Social Scams?

Your teens love their Facebook friends and their MySpace pages and whatever other social networks they've joined. And while once upon a time the fear was that someone would physically hurt them based on an online relationship, now there's a new threat: online identity theft. Is social networking safe?

Teen Boy at Computer

Identity theft is a serious crime that can wreak havoc on your credit score -- and thus, almost every part of your life. But if you're a teenager who doesn't have a credit card and whose cell phone is under Mom and Dad's account, you might not even realize that your identity has been stolen.

You'd just go on about your life, and then one day, you'd apply for your first credit card or school loan -- or fill out a job application -- and suddenly find out that you're a terrible credit risk, not someone employers want to hire, not someone who can get money for school.

The little details teens share on their social networking profiles are the nuggets of information an identity thief can quickly grab and use. But you can help your kids with some relatively simple tips that let them have their online fun without waving a welcome sign to crooks.

  • What's in a name? For an identity thief, plenty. So encourage your kids to post with a nickname, a different spelling, or a first name only. Keep the legal name for legal documents.
  • So you say it's your birthday! Tell teens not to post their full birthdate online. Month and day is fine, but leave the year off -- and don't pose your age in another part of the profile. You need to enter a DOB? Pick a new one. Your real friends will know the difference.
  • Hey, stranger. Ask your teen if she'd feel comfortable handing out her address to random people on the street. So why give it out online? At most, go with city and state -- but maybe aim for the nearest large city.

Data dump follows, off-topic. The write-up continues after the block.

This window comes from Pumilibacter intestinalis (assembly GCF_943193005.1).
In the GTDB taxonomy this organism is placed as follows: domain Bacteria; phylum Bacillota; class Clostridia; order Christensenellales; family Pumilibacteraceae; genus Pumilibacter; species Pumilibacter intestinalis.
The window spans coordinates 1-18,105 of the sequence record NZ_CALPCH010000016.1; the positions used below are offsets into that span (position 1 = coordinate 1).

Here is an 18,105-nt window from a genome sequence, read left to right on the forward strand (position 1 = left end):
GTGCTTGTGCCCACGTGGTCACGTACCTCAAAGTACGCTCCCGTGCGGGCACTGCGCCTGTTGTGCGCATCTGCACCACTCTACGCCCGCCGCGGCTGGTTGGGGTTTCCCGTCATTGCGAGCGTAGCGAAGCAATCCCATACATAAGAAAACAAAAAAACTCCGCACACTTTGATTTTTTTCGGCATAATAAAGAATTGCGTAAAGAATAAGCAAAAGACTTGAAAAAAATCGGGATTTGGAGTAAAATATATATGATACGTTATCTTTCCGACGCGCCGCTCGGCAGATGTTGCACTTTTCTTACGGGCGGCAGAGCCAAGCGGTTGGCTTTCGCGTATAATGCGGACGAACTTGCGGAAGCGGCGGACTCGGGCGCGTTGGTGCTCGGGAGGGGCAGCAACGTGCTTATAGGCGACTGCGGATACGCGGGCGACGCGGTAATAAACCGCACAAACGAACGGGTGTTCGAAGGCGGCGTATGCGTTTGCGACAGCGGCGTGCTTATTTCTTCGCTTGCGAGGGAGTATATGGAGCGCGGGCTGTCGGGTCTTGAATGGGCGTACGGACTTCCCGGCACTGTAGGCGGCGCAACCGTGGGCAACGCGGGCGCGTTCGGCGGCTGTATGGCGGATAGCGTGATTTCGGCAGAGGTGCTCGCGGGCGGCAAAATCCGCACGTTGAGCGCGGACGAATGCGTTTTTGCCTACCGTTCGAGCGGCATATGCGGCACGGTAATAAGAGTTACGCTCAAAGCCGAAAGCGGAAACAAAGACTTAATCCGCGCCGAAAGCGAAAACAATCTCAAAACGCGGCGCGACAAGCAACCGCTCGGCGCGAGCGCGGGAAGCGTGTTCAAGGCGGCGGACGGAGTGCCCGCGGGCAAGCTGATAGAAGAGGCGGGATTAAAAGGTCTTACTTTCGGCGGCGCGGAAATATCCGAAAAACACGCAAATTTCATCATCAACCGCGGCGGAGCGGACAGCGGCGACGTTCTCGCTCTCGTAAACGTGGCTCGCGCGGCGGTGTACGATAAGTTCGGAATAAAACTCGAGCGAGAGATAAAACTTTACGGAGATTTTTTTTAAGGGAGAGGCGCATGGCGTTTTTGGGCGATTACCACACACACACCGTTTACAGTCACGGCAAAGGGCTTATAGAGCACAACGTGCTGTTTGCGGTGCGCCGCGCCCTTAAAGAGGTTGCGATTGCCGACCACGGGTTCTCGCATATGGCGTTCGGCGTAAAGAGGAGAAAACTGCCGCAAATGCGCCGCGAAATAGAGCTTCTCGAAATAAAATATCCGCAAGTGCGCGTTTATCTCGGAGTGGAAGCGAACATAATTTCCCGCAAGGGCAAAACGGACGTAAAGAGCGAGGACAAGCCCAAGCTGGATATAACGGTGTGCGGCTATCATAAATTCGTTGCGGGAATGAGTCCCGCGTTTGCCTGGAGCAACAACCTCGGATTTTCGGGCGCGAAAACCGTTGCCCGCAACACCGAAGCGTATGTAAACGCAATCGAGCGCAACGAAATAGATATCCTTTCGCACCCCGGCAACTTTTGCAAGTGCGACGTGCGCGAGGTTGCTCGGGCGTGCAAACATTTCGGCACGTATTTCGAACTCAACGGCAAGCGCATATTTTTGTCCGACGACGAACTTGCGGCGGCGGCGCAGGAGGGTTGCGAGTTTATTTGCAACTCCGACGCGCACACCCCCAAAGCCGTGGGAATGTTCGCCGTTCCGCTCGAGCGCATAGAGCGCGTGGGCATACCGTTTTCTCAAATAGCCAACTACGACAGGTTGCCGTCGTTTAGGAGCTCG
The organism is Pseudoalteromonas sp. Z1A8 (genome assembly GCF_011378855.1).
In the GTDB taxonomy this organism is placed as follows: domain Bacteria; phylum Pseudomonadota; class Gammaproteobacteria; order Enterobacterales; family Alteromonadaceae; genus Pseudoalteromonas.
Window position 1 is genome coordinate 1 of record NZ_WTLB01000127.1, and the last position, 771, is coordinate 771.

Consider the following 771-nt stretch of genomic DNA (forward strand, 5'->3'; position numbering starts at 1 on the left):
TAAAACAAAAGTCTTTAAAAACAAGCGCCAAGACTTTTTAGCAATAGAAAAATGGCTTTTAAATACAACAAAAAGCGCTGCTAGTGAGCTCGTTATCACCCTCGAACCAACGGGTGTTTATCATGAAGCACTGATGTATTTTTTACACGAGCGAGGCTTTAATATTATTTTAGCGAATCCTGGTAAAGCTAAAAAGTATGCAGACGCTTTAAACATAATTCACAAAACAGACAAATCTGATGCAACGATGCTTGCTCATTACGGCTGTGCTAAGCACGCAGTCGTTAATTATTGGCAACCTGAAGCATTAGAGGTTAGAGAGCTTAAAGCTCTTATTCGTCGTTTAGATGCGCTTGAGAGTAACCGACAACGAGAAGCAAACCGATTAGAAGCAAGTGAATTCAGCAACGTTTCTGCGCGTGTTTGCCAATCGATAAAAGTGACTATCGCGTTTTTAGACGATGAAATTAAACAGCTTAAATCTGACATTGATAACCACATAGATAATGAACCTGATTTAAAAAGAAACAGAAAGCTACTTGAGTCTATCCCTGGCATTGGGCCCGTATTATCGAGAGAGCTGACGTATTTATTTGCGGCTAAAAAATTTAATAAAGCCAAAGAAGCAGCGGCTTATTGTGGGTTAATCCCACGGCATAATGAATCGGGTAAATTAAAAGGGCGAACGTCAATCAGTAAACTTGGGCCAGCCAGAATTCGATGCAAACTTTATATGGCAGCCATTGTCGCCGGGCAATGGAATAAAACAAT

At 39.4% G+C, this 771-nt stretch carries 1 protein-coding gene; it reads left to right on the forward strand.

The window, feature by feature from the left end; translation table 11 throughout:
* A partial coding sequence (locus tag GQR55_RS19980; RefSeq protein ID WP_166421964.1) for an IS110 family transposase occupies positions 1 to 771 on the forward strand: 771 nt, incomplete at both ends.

• Smile for the camera. Of course your teen wants to post photos in her online profile. And that's fine, but teach her to be smart about the pictures she chooses. Avoid work or school uniforms that give away information. Close up shots of faces or group shots of kids are great.
  • Call me! It's not a good idea to give out a phone number online. Make it a rule in your house, and let your kids know that cell phone and Internet privileges will be revoked if they don't comply.

You don't have to shut down your teen's social network. Following these tips can keep her identity safe, and you can rest easy. For a few minutes, at least.


Read more about social networking and Facebook:

Tags: teens and facebook teens online

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Comments on "Is Facebook safe? Safety tips for teens"

Franklin August 12, 2011 | 6:27 AM

Yo man this is allllll true, dont be lettin yalls children get kidnapped or they identities stolen know what im sayin?

martin June 27, 2011 | 5:19 AM

I like facebook

Jessica January 31, 2011 | 9:11 PM

Sometimes checking my kids Facebook gives me way more information about what they're up to than trying to get it out of them. Just keep them close and then you can keep an eye on what's going on as far as Internet safety, too.

Katiebird12 August 19, 2010 | 10:38 AM

Myspace is just a big booty call and facebook you can actually do more like play games chat with your friend and family

musi January 10, 2010 | 1:17 PM

okay so i know that if you dont give out any perosnal information, you are parents STILL wont let me get a facebook! :( i feel so left out of the whole "interaction" thing. :( any ideas as to what i should do?

beka October 27, 2009 | 1:29 PM

hay so my mom is soooooo strict untill i showed her this artical thanks sooooo much ....... but the whole nickname thing bad no one can fine you i just put my name and my lastenitial so my peeps can find me!!!!! .... but thanks for the help!!!!!!!

lnkj October 11, 2009 | 2:23 PM

myspace is cool

mia October 01, 2009 | 7:02 PM

great article. maybe you should mention some things about those sites? like how, with Facebook, you can make your profile extremely private. thnx tho

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